[Inclosure No. 4.]
HEADQUARTERS DEPARTMENT OF THE GLUF,
Opelousas, La., April 23, 1 863.
Commanding Forces on the Upper Mississippi:
GENERAL: I have the honor to acknowledge the receipt of your dispatches, dated at Headquarters, before Vicksburg, March 23, 1863, on the 21st, by the hand of Lieutenant Tenney, of General Augur's division, at Baton Rouge. On April 10 Mr. Gabaudan, private secretary of Admiral Farragut, commanding the Hartford, at the mouth of Red River, reported at my headquarters at Brashear, and gave me verbally the substance of your dispatches, which he said he had read, but did not bring with him in the dangerous passage which he was compelled to make of the batteries of Port Hudson.
The information received from Mr. Gabaudan differs somewhat from your dispatches. I understand from him that it was your intention to send a force by the way of Lake Providence and the Black River, passing through the intermediate bayous, to the mouth of Black River on the Red River, and that this force would probably reach the Red River by May 1st proximo, to co-operate with my command against Port Hudson.
Stimulated by this report and cheering prospect of assistance we pushed with vigor the expedition upon which we were then engaged. Our success has been complete. We have utterly destroyed the army and navy of this part of the Confederacy, and made it impossible for the enemy to reorganize his forces for some months to come. We occupy Opelousas, and my advance is about 30 miles in front of this place, on the road to Alexandria.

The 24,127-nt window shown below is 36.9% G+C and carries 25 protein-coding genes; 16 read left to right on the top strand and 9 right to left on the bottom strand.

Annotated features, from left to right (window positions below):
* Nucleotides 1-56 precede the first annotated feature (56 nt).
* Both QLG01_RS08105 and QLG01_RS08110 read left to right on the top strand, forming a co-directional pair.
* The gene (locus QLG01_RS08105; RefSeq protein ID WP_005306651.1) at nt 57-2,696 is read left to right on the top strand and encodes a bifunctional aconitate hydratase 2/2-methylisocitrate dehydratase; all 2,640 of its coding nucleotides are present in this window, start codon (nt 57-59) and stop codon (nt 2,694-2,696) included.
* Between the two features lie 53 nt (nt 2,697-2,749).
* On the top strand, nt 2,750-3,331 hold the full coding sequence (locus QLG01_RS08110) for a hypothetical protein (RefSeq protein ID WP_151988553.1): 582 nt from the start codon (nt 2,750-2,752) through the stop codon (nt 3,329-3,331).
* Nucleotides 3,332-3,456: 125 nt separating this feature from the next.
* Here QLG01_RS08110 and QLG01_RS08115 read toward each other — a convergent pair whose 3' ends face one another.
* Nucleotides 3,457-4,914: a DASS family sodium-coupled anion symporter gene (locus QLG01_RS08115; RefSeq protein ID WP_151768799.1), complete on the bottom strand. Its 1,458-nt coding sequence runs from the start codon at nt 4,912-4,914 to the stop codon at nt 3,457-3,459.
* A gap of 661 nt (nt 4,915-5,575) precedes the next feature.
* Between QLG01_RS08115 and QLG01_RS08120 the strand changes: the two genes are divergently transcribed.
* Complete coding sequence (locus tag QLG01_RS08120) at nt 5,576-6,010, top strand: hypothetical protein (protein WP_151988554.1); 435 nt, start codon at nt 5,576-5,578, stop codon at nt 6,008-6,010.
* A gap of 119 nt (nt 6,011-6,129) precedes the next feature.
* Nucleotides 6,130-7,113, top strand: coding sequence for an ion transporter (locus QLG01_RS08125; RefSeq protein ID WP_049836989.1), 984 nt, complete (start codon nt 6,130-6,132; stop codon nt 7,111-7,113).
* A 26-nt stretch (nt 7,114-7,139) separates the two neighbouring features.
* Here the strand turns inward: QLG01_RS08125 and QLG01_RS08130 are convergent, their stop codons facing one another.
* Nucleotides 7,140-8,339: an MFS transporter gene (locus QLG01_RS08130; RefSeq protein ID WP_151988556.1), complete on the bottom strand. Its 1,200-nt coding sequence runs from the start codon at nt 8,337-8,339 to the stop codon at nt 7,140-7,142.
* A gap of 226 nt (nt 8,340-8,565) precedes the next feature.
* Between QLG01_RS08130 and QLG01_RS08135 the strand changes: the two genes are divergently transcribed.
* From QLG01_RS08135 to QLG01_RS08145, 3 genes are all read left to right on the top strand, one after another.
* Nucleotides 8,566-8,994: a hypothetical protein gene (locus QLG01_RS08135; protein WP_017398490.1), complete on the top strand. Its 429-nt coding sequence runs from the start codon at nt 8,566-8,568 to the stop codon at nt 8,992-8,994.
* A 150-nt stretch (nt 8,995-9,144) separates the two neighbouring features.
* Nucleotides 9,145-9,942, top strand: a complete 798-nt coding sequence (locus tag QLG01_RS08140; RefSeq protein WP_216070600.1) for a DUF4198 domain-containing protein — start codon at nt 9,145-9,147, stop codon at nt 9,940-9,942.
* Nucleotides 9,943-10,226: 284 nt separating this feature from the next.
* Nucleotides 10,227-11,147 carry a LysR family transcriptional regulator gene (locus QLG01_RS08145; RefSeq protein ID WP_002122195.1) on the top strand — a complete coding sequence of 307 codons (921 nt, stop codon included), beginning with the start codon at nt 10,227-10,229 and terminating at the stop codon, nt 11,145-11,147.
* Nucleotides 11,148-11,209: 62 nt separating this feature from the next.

The forces of the enemy are divided, a portion of Sibley's cavalry being on the Plaquemine Bayou, on the road to Texas, with General Mounton and the artillery and some cavalry on the road to Alexandria. The infantry is completely dispersed. We have captured 2,000 prisoners, 1,000 stand of arms, ammunition, ordnance stores, &c., twenty heavy guns, demolished his foundries at Franklin and New Iberia, and the salt-works below Iberia. We have captured two steamers and several boats, and compelled the destruction of ten or twelve transport steamers, some of them laden with flour, ammunition, and arms.
The gunboats Diana, Hart, and Queen of the West have been destroyed and their armament captured by our forces. We have among our prisoners the most important officers of all arms, Captain Fuller, the commanders of their fleet, captured from the Queen of the West, known here as the "King of the Swamp," long in the Legislature and at the head of the filibuster or fighting element of the State, whose candidate he was for the office of Governor. We have also Captain Semmens, the first officer of their artillery, and Colonel Vincent, the chief of their cavalry. They can make no stand this side of Alexandria.
The capture of the fortifications at Butte-a-la-Rose by the Army and Navy, which occurred on the morning of April 20, opens to us completely the Atchafalaya to the Red River. Several days since I addressed to the admiral an inquiry whether he could navigate the Red River to Alexandria and to yourself a request to communicate the time when your co-operative force could reach Red River. Our communication with the admiral is open only on Thursday, when he comes down to Port Hudson. It will be communicate to him, as I am informed,